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because I believed that within it dwelt some of the most fundamental and challenging problems of the extant sciences. Who could not be intrigued, for example, by the relation between consciousness and behavior, or the rules guiding interactions in social situations, or the processes that underlie development from infancy to maturity? Today, in 1996, my fascination with these problems is undiminished. But I've developed a certain angst over the intervening thirtysomething years—a constant, nagging feeling that our field spends a lot of time spinning its wheels without really making all that much progress. This problem shows up in obvious ways—for instance, in the regularity with which findings seem not to replicate. It also shows up in subtler ways—for instance, one doesn't often hear Psychologists saying, "Well this problem is solved now; let's move on to the next one " (as, for example, Johannes Kepler must have said over three centuries ago, after he had cracked the problem of describing planetary motion). I've come to believe that at least part of this problem revolves around our tools—particularly the tools that we use in the critical domains of data analysis and data interpretation. What we do, I sometimes feel, is akin to trying to build a violin using a stone mallet and a chainsaw. The tooltotask fit is not all that good, and as a result, we wind up building a lot of poorquality violins. My purpose here is to elaborate on these issues. In what follows, I will summarize our major dataanalysis and datainterpretation tools, and describe what I believe to be amiss with them. I will then offer some suggestions for change.
Under What Conditions Does Theory Obstruct Research Progress?
 PSYCHOLOGICAL REVIEW
, 1986
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Theorytesting in psychology and physics: A methodological paradox. Philosophy of Science
 Meehl, research
, 1967
"... Because physical theories typically predict numerical values, an improvement in experimental precision reduces the tolerance range and hence increases corroborability. In most psychological research, improved power of a statistical design leads to a prior probability approaching of finding a signi ..."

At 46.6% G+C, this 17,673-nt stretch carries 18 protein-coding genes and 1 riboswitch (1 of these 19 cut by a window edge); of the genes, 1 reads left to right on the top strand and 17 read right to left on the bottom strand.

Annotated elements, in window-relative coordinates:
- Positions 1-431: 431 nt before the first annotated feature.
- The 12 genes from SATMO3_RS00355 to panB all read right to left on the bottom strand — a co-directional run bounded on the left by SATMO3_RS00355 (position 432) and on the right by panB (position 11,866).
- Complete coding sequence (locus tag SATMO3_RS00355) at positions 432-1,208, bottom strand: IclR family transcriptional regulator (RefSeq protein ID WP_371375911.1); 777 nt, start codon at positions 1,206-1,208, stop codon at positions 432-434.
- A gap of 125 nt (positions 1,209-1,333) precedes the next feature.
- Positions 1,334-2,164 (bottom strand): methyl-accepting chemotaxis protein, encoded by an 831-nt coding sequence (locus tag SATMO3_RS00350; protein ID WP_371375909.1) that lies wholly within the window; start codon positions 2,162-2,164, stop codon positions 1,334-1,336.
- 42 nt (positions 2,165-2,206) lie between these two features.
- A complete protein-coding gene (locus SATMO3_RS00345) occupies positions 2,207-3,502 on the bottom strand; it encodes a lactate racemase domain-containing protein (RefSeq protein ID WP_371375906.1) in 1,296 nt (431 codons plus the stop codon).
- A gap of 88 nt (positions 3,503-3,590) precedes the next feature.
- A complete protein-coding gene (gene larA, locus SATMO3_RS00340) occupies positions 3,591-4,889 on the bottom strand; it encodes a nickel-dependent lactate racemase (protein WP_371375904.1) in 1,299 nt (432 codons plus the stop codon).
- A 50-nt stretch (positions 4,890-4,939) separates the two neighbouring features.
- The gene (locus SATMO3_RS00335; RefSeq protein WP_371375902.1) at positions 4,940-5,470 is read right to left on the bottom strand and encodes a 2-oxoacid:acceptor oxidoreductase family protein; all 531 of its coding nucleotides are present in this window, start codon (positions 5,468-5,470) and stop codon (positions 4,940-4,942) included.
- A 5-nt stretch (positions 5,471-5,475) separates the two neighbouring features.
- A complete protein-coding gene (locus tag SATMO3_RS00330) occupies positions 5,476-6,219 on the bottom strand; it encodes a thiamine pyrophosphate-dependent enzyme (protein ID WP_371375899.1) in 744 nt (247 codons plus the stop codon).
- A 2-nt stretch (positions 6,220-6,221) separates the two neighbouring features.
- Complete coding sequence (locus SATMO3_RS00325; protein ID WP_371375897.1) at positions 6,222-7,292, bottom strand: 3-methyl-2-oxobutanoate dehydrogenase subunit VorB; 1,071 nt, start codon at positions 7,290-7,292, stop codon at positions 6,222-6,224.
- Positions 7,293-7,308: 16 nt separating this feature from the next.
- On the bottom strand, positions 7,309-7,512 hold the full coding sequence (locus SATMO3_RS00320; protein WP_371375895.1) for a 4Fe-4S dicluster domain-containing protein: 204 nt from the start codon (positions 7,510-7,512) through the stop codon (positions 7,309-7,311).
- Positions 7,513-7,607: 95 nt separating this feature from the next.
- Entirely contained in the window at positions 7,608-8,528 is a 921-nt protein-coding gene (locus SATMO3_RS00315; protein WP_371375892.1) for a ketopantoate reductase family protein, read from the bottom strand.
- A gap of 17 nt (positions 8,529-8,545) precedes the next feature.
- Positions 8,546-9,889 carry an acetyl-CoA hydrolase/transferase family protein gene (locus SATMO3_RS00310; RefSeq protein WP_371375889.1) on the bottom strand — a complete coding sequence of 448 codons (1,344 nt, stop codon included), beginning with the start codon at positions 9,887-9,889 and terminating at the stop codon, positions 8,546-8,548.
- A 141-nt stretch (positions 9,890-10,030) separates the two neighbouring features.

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Cited by 52 (6 self)
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Because physical theories typically predict numerical values, an improvement in experimental precision reduces the tolerance range and hence increases corroborability. In most psychological research, improved power of a statistical design leads to a prior probability approaching of finding a significant difference in the theoretically predicted direction. Hence the corroboration yielded by “success ” is very weak, and becomes weaker with increased precision. “Statistical significance ” plays a logical role in psychology precisely the reverse of its role in physics. This problem is worsened by certain unhealthy tendencies prevalent among psychologists, such as a premium placed on experimental “cuteness ” and a free reliance upon ad hoc explanations to avoid refuation. The purpose of the present paper is not so much to propound a doctrine or defend a thesis (especially as I should be surprised if either psychologists or statisticians were to disagree with whatever in the nature of a “thesis ” it advances), but to call the attention of logicians and philosophers of science to a puzzling state of affairs in the currently accepted methodology of the behavior sciences which I, a psychologist, have been unable to resolve to my satisfaction. The puzzle, sufficiently striking